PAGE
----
- Protecting and enhancing natural carbon sinks – Natural Climate and Community Solutions (NCCS), led by John Fernandez, Daniela Rus, & Joann de Zegher
- Reducing group-based disparities in climate adaptation, led by Evan Lieberman, Danielle Wood, and Siqi Zheng
- Reinventing climate change adaptation – The Climate Resilience Early Warning System (CREWSnet), led by John Aldridge and Elfatih Eltahir
- The Deep Listening Project: Communication infrastructure for collaborative adaptation, led by Eric Gordon, Yihyun Lim, and James Paradis
- The Equitable Resilience Framework, led by Janelle Knox-Hayes
Decarbonizing complex industries and processes
- Carbon>Building, led by Mark Goulthorpe
- Center for Electrification and Decarbonization of Industry, led by Yet-Ming Chiang and Bilge Yildiz
- Decarbonizing and strengthening the global energy infrastructure using nuclear batteries, led by Jacopo Buongiorno
- Emissions reduction through innovation in the textile industry, led by Yuly Fuentes-Medel and Greg Rutledge
- Rapid decarbonization of freight mobility, led by Yossi Sheffi and Matthias Winkenbach
- Revolutionizing agriculture with low-emissions, resilient crops, led by Christopher Voigt
- Solar fuels as a vector for climate change mitigation, led by Yuriy Román-Leshkov and Yogesh Surendranath
- The MIT Low-Carbon Co-Design Institute, led by Audun Botterud, Dharik Mallapragada, and Robert Stoner
- Tough to Decarbonize Transportation, led by Steven Barrett and William Green
Removing, managing, and storing greenhouse gases
- Demonstrating safe, globally distributed geological CO2 storage at scale, led by Bradford Hager, Howard Herzog, and Ruben Juanes
- Deploying versatile carbon capture technologies and storage at scale, led by Betar Gallant, Bradford Hager, and T. Alan Hatton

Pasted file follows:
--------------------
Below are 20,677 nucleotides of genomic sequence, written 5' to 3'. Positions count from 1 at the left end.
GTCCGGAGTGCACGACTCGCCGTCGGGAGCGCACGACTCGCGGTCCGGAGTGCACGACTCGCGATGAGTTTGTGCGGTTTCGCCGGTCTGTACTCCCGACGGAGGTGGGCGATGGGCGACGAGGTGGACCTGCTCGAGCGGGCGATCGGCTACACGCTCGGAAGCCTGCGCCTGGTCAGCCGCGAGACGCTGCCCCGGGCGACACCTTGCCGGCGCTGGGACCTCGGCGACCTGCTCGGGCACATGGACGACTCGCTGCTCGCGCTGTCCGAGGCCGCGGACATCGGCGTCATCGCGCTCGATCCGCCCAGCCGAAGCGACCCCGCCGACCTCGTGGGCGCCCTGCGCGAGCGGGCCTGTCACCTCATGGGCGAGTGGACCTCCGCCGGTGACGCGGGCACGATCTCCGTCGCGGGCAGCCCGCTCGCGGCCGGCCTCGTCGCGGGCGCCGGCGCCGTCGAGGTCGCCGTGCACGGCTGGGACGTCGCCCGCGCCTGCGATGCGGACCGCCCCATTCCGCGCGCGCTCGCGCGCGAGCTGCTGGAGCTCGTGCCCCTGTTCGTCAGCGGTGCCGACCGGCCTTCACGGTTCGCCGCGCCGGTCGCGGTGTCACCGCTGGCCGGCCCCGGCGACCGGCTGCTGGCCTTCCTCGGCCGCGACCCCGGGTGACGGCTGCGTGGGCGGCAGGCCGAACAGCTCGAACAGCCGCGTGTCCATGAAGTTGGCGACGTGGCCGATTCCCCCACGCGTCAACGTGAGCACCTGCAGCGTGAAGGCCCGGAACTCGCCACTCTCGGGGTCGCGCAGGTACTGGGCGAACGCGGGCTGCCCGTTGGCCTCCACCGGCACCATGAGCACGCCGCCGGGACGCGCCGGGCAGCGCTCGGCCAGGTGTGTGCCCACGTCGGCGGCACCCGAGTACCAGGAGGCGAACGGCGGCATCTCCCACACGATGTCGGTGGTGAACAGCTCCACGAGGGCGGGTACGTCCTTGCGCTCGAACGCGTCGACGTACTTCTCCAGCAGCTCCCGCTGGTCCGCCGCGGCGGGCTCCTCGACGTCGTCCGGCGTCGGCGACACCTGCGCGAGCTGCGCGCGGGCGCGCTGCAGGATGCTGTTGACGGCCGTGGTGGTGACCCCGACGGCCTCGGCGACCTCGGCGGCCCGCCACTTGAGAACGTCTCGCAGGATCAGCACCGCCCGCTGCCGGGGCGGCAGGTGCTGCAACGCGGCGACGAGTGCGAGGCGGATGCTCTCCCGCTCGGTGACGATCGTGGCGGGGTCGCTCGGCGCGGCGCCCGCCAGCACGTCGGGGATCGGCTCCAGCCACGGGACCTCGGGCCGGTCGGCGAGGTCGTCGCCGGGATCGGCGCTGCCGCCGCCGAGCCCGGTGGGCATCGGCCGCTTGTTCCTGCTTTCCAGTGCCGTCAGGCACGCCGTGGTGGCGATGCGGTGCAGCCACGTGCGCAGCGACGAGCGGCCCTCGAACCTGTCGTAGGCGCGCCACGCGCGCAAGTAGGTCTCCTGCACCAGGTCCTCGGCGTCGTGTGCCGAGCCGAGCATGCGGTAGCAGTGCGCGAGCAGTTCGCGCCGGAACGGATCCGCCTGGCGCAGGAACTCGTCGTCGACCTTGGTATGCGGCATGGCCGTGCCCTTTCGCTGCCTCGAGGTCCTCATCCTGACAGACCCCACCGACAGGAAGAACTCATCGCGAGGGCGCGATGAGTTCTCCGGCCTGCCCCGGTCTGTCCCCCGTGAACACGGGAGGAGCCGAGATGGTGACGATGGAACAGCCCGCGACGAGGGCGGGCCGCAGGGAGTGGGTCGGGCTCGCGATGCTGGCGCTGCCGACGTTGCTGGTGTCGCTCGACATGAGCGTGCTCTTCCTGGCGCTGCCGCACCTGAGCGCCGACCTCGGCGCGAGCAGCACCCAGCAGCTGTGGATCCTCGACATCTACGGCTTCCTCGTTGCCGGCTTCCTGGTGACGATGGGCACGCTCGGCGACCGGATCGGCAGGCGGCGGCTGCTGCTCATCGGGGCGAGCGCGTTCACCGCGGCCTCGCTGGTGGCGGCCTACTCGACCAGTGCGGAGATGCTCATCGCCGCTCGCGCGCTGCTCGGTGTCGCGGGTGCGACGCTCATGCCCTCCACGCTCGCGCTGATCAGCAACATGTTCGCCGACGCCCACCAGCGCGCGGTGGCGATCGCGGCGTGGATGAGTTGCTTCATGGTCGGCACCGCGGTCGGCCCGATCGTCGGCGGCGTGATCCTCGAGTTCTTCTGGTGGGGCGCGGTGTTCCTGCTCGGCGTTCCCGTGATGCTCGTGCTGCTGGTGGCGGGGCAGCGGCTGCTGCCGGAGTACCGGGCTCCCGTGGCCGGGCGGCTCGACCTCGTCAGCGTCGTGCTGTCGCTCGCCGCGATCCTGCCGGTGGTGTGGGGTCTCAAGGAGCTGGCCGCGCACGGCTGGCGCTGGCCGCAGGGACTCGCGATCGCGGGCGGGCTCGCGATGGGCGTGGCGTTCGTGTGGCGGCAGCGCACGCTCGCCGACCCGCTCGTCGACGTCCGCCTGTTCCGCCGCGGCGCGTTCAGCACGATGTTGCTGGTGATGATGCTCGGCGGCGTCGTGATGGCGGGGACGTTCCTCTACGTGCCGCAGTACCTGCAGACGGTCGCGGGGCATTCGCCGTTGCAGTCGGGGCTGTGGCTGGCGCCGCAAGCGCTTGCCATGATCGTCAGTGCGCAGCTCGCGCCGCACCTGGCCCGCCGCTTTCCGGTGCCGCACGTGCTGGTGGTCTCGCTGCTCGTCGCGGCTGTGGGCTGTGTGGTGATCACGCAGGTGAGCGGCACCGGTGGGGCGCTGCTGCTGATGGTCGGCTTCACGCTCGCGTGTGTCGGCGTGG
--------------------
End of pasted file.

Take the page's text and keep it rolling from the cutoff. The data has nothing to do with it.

- Directed Evolution of Biological Carbon Fixation Working Group at MIT (DEBC-MIT), led by Edward Boyden and Matthew Shoulders
- Managing sources and sinks of carbon in terrestrial and coastal ecosystems, led by Charles Harvey, Tami Lieberman, and Heidi Nepf
- Strategies to Reduce Atmospheric Methane, led by Desiree Plata
- The Advanced Carbon Mineralization Initiative, led by Edward Boyden, Matěj Peč, and Yogesh Surendranath
Using data and science to forecast climate-related risk
- Bringing computation to the climate challenge, led by Noelle Eckley Selin and Raffaele Ferrari
- Ocean vital signs, led by Christopher Hill and Ryan Woosley
- Preparing for a new world of weather and climate extremes, led by Kerry Emanuel, Miho Mazereeuw, and Paul O’Gorman
- Quantifying and managing the risks of sea-level rise, led by Brent Minchew
- Stratospheric Airborne Climate Observatory System to initiate a climate risk forecasting revolution, led by R. John Hansman and Brent Minchew
- The future of coasts – Changing flood risk for coastal communities in the developing world, led by Dara Entekhabi, Miho Mazereeuw, and Danielle Wood
To learn more about the MIT Climate Grand Challenges, visit climategrandchallenges.mit.edu.
Reprinted with permission of MIT News.